This, the President indicated,” is the highest price to be paid to cocoa farmers across West Africa in some fifty (50) years. With the predicted stable prices above two thousand, six hundred United States dollars (US$2,600) threshold, Government will continue to honour our famers with good prices in the years ahead. Indeed, better days are ahead.”
Describing the cocoa landscape as witnessing an unprecedented transformation under his government, President Akufo-Addo noted that the productivity enhancement programmes being implemented by COCOBOD are having a positive impact on productivity, incomes and climate resilience.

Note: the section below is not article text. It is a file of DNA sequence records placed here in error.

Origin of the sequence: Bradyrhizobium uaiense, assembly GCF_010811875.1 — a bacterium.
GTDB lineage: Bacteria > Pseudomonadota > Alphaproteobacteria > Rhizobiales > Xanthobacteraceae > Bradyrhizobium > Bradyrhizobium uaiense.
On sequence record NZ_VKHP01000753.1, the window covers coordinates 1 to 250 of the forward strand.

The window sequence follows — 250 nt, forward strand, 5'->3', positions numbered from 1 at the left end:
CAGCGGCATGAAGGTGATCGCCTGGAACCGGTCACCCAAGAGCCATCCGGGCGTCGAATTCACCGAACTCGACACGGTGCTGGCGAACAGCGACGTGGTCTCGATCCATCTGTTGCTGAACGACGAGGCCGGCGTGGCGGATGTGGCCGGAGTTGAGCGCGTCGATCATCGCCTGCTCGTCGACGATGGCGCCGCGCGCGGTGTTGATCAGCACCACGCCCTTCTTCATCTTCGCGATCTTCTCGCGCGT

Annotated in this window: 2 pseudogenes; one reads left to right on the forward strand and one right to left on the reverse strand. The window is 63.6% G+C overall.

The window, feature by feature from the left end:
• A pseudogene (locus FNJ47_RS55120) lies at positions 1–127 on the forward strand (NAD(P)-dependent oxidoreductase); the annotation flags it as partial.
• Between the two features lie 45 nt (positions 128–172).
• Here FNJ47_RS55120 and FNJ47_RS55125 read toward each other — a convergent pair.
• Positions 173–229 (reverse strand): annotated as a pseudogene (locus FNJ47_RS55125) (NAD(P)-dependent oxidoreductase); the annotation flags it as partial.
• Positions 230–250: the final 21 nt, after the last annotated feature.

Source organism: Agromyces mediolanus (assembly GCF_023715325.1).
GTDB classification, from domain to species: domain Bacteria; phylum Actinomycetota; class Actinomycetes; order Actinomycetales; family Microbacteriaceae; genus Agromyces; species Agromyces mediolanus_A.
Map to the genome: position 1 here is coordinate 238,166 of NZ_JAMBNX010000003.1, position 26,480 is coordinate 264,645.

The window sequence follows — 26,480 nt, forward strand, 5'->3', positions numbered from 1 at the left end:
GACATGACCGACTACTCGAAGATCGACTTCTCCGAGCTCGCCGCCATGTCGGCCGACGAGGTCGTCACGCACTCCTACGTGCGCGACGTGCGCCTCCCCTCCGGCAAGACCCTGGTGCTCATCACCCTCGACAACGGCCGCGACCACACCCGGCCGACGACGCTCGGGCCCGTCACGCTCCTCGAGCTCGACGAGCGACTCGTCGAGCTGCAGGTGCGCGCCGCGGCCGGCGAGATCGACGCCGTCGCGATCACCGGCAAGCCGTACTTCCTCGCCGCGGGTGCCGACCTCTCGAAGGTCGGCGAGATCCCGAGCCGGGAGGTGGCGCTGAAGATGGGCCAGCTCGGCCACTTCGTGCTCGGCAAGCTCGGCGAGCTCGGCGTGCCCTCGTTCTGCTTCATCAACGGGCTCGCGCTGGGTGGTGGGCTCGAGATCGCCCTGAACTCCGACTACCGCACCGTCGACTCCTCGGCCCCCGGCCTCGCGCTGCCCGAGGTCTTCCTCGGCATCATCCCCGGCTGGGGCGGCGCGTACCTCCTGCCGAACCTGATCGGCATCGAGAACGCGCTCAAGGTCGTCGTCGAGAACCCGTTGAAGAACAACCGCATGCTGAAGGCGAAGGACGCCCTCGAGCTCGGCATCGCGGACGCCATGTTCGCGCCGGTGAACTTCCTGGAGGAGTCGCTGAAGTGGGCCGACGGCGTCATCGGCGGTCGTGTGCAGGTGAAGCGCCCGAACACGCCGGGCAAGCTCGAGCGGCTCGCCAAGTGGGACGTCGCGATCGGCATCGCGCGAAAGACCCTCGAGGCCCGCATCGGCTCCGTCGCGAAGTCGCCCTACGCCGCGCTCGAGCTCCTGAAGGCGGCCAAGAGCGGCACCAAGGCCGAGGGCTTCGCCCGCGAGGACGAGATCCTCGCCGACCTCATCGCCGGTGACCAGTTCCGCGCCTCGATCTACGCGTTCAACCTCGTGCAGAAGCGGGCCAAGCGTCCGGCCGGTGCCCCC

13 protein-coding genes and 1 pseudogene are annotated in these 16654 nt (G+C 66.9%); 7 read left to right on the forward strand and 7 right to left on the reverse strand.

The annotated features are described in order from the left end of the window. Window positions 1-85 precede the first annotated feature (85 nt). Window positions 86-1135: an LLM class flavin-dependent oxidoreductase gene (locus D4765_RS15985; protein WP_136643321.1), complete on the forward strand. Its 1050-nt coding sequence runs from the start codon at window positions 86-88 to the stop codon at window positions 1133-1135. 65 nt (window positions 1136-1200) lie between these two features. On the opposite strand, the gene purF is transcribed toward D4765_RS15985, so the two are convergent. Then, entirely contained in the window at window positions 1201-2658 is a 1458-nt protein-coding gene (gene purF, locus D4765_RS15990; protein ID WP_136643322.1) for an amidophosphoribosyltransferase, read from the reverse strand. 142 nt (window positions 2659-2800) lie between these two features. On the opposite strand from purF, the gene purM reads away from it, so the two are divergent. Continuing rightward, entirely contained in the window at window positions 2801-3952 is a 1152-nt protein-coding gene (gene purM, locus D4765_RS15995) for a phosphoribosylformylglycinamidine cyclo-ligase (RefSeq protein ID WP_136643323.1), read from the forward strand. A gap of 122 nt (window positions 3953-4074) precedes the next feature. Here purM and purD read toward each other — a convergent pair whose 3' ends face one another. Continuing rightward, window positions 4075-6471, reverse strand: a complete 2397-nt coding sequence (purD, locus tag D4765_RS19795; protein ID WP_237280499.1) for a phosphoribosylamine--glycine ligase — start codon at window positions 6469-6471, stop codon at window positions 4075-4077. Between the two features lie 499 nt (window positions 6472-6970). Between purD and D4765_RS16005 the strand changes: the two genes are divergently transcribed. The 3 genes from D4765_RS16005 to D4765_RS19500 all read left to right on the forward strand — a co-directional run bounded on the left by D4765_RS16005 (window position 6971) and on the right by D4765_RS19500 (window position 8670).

COCOBOD, the President said, continues to undertake the rehabilitation of diseased farms free of charge through the programme, explaining that the programme entails a one-off payment of compensation to both the land owner and the tenant farmer, and involves cutting, treatment and replanting of the affected farm, and the maintenance of the farm for a period of two (2) years before it is handed over to the farmer.
“In addition to the payment of compensation of one thousand cedis (GH¢1000) per hectare, paid separately to both land owner and tenant, COCOBOD bears the entire cost of the cutting, treating, replanting and maintenance for two (2) years before it is handed over to the farmer. Compensation paid to both landlords and famers stands at one hundred and twelve million six hundred and eight-six thousand, and forty cedis (GH¢112,686,040) as at September 2022,” he said.